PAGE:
Having a separate exception vector for each exception gives the flexibility for the OS or hypervisor to determine the AArch64 and AArch32 state of the lower Exception levels. The SP_ELn is used for exceptions generated from lower levels. However, the software can switch to use SP_EL0 inside the handler. When this mechanism is used, it facilitates access to the values from the thread in the handler.

The following code is for a typical vector table for EL3 vectors for exceptions in AArch64.

// Typical exception vector table code.
.balign 0x800
Vector_table_el3:
curr_el_sp0_sync:        // The exception handler for a synchronous 
                         // exception from the current EL using SP0.
.balign 0x80
curr_el_sp0_irq:         // The exception handler for an IRQ exception
                         // from the current EL using SP0.
.balign 0x80
curr_el_sp0_fiq:         // The exception handler for an FIQ exception
                         // from the current EL using SP0.
.balign 0x80
curr_el_sp0_serror:      // The exception handler for a System Error 
                         // exception from the current EL using SP0.
.balign 0x80
curr_el_spx_sync:        // The exception handler for a synchrous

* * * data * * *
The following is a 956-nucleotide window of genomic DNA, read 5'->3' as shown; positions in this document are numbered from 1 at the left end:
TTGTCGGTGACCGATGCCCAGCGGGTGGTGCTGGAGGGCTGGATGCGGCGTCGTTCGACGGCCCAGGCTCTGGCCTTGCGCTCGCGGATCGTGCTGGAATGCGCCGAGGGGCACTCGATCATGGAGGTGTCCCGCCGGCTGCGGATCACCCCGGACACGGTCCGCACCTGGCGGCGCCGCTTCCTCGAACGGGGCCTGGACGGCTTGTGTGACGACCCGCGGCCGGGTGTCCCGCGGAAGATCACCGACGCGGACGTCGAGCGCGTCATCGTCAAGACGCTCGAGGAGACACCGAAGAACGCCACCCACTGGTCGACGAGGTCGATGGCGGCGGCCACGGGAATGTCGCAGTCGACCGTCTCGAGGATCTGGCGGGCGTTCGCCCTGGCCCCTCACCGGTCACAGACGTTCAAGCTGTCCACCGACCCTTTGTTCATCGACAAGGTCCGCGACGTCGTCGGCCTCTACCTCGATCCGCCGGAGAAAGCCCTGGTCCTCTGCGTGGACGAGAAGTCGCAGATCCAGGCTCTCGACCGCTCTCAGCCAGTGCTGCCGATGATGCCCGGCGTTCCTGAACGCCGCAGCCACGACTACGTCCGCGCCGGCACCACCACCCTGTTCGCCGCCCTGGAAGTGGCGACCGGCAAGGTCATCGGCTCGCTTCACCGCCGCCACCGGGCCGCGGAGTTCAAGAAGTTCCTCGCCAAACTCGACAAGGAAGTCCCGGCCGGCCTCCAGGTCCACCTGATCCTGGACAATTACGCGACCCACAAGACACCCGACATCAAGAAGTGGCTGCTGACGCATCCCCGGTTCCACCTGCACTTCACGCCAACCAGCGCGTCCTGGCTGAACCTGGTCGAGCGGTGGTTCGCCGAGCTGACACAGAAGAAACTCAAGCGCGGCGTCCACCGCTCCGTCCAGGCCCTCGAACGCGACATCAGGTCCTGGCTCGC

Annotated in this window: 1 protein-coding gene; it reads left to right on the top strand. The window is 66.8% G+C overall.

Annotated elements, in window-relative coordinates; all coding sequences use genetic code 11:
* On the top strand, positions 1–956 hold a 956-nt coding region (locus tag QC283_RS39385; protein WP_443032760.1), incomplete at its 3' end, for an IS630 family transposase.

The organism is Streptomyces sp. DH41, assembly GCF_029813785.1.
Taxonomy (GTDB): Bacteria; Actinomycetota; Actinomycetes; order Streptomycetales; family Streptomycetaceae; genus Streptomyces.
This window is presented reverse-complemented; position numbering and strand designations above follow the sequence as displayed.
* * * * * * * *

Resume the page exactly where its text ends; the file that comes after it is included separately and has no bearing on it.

// exception from the current EL using the
                         // current SP.
.balign 0x80
curr_el_spx_irq:         // The exception handler for an IRQ exception from 
                         // the current EL using the current SP.

.balign 0x80
curr_el_spx_fiq:         // The exception handler for an FIQ from 
                         // the current EL using the current SP.

.balign 0x80
curr_el_spx_serror:      // The exception handler for a System Error 
                         // exception from the current EL using the
                         // current SP.

 .balign 0x80
lower_el_aarch64_sync:   // The exception handler for a synchronous 
                         // exception from a lower EL (AArch64).

.balign 0x80
lower_el_aarch64_irq:    // The exception handler for an IRQ from a lower EL
                         // (AArch64).

.balign 0x80
lower_el_aarch64_fiq:    // The exception handler for an FIQ from a lower EL
                         // (AArch64).

.balign 0x80
lower_el_aarch64_serror: // The exception handler for a System Error 
                         // exception from a lower EL(AArch64).

.balign 0x80
lower_el_aarch32_sync:   // The exception handler for a synchronous 
                         // exception from a lower EL(AArch32).
.balign 0x80
lower_el_aarch32_irq:    // The exception handler for an IRQ exception 
                         // from a lower EL (AArch32).
.balign 0x80
lower_el_aarch32_fiq:    // The exception handler for an FIQ exception from 
                         // a lower EL (AArch32).
.balign 0x80
lower_el_aarch32_serror: // The exception handler for a System Error
                         // exception from a lower EL(AArch32).